Wednesday, March 17, 2010

Manic Mama!

It was a peaceful day at Busy Solitude Farm.  All the animals went outside in the brilliant spring sunshine.  The grass even perked up for St. Patrick's Day.  That's Abe (no mice in evidence!) under the tree, pussy footing around the yard.

I thought I'd take a look in the barn.  One of the Cuckoo Marans hens has been setting for three weeks.  I am eager to see if she hatches anyone.  So far the couple of eggs she's pushed out of the nest showed no sign of development.  I also hope to buy a few chicks at the feed store to put under her, so that I won't have to worry about the heat lamp.  I'm even considering a pair of Indian Runner Ducks, just for the fun of them!

When I went into the barn, all the hens came clickety cluckety to see what tasty morsels I might have for them.  As I scattered the scratch I looked in the nest box and what did I see?  Eleven eggs and no hen!  Where was the Mama??

This is the view out the chickens' hatch door to the outside.  Quite muddy, eh?  I like to leave the overgrown remains of the weeds there as a bit of protection against birds of prey.  Just a diversion while the chickens, hopefully, race up the ramp and back into the safety of the barn.  But I digress.  Where is the Mama?

Well, if you look carefully, you'll see her in this picture.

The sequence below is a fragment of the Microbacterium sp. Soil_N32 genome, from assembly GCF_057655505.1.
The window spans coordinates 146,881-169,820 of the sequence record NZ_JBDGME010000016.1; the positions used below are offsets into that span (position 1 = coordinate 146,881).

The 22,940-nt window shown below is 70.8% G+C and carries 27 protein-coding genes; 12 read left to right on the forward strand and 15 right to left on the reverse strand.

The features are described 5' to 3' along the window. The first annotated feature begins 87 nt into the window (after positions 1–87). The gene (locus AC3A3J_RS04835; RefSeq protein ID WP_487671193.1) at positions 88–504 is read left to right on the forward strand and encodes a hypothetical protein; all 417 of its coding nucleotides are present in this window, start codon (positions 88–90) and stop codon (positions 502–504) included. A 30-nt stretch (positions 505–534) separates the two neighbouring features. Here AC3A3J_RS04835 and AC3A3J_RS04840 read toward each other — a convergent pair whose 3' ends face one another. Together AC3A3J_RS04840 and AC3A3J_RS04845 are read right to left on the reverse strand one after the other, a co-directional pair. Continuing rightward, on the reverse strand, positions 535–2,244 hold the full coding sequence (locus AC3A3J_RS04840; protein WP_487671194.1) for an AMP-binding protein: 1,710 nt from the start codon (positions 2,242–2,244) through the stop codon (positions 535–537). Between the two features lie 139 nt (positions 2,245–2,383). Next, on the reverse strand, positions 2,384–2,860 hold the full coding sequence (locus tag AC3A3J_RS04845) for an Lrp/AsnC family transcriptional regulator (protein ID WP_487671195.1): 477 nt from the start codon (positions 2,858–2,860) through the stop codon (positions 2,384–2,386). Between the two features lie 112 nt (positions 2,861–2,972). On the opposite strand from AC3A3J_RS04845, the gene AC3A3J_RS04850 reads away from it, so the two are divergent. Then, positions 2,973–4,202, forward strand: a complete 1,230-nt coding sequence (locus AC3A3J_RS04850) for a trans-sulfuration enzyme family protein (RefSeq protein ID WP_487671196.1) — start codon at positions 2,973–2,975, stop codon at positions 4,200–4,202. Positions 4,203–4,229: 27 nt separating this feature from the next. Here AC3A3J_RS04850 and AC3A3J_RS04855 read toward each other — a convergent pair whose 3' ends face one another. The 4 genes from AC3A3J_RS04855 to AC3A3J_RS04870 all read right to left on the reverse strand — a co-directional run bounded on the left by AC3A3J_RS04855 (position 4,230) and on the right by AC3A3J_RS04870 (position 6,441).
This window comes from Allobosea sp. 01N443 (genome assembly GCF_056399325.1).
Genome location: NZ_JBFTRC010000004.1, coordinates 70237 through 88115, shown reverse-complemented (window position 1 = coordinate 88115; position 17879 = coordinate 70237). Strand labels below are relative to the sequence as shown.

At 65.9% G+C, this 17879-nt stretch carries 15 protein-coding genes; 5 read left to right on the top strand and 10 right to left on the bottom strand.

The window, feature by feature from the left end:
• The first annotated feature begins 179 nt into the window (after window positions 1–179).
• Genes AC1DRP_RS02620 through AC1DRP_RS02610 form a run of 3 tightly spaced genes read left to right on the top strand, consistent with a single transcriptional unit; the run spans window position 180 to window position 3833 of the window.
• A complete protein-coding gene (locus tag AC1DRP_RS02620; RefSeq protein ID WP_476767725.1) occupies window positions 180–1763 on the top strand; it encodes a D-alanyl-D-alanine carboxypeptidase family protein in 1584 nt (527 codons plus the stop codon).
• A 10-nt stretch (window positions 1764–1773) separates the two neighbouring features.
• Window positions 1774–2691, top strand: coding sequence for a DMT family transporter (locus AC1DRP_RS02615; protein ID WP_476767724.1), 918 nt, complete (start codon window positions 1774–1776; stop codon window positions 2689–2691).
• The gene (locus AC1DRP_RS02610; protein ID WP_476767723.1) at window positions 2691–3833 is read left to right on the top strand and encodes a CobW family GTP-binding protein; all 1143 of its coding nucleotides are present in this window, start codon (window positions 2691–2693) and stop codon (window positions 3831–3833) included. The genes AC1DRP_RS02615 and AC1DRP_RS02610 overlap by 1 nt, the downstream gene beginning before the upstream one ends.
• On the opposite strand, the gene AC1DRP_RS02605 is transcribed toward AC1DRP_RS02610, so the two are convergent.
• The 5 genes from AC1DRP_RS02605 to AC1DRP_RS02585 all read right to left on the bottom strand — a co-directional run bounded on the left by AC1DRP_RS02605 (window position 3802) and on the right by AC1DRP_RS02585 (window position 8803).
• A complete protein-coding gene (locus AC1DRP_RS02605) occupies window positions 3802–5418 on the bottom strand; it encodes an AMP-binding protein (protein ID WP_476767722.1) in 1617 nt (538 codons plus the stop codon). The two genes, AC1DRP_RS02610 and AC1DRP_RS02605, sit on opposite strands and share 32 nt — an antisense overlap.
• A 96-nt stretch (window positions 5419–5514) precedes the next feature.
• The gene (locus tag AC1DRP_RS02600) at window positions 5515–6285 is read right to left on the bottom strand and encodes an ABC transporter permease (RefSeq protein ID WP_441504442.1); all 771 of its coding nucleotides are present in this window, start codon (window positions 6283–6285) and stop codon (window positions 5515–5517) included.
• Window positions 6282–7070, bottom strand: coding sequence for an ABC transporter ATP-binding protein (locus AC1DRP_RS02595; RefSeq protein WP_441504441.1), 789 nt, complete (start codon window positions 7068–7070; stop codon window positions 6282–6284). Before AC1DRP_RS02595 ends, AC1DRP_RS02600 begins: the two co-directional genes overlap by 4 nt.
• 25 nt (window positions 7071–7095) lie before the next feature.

She was furiously dancing in the duck's wading pool!  There's not much water in there at the moment, but all I could think was "oh, I know how it feels when you've been in bed for way too long and you just have to have a bath!"  Hormonal broody hens turn manic when they leave the eggs for any bit of time.  Their tails stick straight up, they squawk at anything that gets in their way:  "Need food!  Need water!  Need to poop!  Time's-a-wasting, tick tock tick tock!"

I've never seen a broody leave the barn, however, while on nest duty, so I feared she'd given up.  I returned to the nest to gather the old, incubated eggs, figuring I would do the dreaded science experiment of cracking them open to see if anything was developing.  But when I touched the first one it was warm.  Quite warm, as if she had just fled the moment I first stepped into the barn.

I left nine of the 11 eggs in the nest.  Eleven is too many to fit under her, really, and could be the reason nothing's hatching.  And indeed, the two I opened were in states of partial development and rot.  BLECH!

When I returned to the barn half an hour later, Mama Broody was back on her nest, in her peaceful zen state.

Perhaps we'll get a blessed event after all.

7 comments:

Chicken Boys said...

My incubator eggs started hatching last night! Pics later on our blog! Got a couple of bantams that have laid quite a few, but aren't sitting like they should. Mike says they are, but they are rarely on the nest when I get home and take a look see. I guess we will see. Good luck with yours.
~Randy

Manhattan Harvey said...

Were you a biology major at school? I don't remember that at all.

The Old Red House said...

The benefits of a liberal arts education,I say!

Callie said...

Hope you get chicks! I read somewhere that not all the eggs hatch because they are not all fertile. Silly me! I thought that if you had a rooster all the eggs would hatch if the mom kept them warm. Shows how much I know...

Holly said...

I've always wanted a hen to hatch out chicks but I've never had one that did. Oh they sit a while and some even sit the whole 21 days but the eggs under them are always half developed and then begin to rot. I wish you the best and a successful hatch.
easylivingthehardway.blogspot.com

Nancy K. said...

Good luck! I hope you get lots of healthy PULLETS!

The Japanese Redneck said...

Good luck with the eggs. She probably just needed a break.